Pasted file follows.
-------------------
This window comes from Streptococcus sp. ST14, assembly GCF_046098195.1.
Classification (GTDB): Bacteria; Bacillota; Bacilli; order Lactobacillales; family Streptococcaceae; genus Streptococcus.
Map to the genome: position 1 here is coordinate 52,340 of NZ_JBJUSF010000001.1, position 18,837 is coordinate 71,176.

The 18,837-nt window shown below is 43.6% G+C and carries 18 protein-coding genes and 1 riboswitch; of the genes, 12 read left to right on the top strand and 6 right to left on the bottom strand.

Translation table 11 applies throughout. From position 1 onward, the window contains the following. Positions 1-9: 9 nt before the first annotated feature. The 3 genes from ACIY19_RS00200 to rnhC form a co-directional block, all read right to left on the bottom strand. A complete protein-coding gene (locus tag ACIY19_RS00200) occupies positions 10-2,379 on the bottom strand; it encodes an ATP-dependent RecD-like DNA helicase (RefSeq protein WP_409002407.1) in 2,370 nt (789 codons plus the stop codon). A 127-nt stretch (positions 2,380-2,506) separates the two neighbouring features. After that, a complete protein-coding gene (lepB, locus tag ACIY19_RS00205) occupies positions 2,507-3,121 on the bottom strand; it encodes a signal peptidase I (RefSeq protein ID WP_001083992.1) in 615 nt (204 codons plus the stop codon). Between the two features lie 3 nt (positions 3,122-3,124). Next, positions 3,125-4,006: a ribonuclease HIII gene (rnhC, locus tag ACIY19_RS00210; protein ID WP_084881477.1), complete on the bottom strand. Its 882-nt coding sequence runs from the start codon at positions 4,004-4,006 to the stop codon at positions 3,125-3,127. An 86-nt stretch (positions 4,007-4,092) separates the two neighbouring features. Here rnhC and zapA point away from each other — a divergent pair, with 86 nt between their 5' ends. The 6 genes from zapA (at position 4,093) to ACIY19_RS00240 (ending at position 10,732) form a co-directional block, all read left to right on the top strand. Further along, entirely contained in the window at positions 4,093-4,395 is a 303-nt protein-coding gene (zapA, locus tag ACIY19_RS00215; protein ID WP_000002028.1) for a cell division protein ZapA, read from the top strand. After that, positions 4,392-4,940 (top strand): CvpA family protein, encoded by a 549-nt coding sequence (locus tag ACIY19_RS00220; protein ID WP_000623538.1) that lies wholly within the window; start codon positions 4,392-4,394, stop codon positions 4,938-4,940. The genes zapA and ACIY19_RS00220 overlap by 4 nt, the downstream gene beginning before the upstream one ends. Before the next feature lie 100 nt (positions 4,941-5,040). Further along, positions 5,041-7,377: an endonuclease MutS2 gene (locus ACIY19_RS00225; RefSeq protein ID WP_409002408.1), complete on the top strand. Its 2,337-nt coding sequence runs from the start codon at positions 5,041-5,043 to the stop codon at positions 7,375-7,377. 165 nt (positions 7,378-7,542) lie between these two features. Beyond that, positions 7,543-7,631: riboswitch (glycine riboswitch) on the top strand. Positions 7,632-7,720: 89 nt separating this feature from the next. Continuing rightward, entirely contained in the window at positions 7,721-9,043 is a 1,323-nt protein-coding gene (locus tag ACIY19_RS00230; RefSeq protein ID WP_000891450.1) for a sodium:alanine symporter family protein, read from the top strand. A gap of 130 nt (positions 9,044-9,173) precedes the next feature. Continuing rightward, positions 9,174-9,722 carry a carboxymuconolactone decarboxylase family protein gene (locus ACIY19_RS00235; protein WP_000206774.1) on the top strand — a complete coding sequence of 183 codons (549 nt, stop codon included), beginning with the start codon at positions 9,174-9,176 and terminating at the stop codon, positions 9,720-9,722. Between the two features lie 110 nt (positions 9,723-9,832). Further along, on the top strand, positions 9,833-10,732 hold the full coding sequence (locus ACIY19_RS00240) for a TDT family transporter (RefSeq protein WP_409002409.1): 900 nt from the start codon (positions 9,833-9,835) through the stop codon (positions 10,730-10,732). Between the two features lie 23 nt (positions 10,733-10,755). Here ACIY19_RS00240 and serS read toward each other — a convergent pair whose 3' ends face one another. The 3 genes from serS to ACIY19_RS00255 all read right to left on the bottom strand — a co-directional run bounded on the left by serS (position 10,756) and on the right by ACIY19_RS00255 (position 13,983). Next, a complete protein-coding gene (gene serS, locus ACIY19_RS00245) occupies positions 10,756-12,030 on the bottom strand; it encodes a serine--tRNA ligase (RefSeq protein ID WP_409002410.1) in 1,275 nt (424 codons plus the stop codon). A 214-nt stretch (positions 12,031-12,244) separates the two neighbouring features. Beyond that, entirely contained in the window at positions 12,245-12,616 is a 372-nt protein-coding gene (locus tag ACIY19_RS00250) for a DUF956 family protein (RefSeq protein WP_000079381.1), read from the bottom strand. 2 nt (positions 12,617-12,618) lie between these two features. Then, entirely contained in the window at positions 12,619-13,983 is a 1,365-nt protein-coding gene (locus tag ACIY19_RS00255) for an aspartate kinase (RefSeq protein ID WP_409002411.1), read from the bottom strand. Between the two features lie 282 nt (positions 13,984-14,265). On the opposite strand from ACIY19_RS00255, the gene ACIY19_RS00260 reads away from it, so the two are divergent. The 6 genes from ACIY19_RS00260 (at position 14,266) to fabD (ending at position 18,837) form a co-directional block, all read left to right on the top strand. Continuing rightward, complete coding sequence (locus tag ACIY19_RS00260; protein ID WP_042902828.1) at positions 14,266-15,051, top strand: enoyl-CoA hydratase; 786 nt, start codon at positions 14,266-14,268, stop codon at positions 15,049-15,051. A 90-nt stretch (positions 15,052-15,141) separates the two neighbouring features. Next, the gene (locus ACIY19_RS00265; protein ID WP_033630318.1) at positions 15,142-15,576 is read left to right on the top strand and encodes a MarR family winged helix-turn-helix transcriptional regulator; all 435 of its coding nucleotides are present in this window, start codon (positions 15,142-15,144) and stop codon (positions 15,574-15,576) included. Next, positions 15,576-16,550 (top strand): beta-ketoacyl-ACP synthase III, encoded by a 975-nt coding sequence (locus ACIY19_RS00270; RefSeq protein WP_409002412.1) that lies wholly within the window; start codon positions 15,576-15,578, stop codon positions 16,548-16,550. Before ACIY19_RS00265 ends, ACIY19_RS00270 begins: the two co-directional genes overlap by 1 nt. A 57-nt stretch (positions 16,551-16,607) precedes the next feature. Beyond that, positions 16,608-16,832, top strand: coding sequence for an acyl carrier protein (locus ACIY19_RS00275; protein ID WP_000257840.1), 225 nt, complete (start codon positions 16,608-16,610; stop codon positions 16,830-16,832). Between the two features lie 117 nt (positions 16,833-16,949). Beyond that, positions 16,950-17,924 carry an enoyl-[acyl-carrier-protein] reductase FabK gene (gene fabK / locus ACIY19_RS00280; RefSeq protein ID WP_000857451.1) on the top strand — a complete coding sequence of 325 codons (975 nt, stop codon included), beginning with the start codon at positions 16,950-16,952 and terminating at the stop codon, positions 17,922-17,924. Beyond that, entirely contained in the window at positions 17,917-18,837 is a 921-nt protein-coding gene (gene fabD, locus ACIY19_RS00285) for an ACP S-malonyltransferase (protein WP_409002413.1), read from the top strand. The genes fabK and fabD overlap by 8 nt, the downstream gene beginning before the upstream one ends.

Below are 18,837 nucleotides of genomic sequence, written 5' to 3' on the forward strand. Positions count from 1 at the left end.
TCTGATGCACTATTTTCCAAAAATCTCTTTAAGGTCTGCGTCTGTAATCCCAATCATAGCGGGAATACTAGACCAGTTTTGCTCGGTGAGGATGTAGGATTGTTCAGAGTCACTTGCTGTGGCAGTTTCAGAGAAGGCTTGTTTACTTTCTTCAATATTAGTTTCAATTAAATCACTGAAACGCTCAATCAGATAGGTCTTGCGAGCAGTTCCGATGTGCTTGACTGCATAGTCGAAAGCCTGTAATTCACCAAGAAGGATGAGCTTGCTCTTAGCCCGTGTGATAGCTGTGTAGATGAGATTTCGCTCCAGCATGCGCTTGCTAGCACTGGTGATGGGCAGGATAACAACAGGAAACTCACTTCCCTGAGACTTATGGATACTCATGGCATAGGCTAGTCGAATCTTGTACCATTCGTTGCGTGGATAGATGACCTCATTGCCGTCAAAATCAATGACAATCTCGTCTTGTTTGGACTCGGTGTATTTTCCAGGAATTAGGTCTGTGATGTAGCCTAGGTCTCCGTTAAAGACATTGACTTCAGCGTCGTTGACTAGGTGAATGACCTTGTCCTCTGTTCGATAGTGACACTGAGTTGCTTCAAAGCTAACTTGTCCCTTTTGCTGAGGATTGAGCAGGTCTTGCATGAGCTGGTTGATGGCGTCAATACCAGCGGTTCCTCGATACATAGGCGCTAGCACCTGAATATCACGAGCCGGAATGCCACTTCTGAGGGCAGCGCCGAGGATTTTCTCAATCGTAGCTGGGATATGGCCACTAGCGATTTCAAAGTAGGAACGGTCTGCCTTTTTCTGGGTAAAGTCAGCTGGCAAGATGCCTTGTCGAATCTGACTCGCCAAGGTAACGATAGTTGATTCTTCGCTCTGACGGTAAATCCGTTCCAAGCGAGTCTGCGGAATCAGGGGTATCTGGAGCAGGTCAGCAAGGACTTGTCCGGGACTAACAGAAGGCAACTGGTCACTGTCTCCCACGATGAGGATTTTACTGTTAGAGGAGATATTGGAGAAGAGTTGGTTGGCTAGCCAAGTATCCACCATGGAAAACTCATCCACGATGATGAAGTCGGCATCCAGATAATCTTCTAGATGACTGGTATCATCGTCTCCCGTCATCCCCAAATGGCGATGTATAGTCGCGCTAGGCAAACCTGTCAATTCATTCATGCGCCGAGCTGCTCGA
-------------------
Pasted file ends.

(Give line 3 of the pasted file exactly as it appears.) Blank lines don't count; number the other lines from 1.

Map to the genome: position 1 here is coordinate 52,340 of NZ_JBJUSF010000001.1, position 18,837 is coordinate 71,176.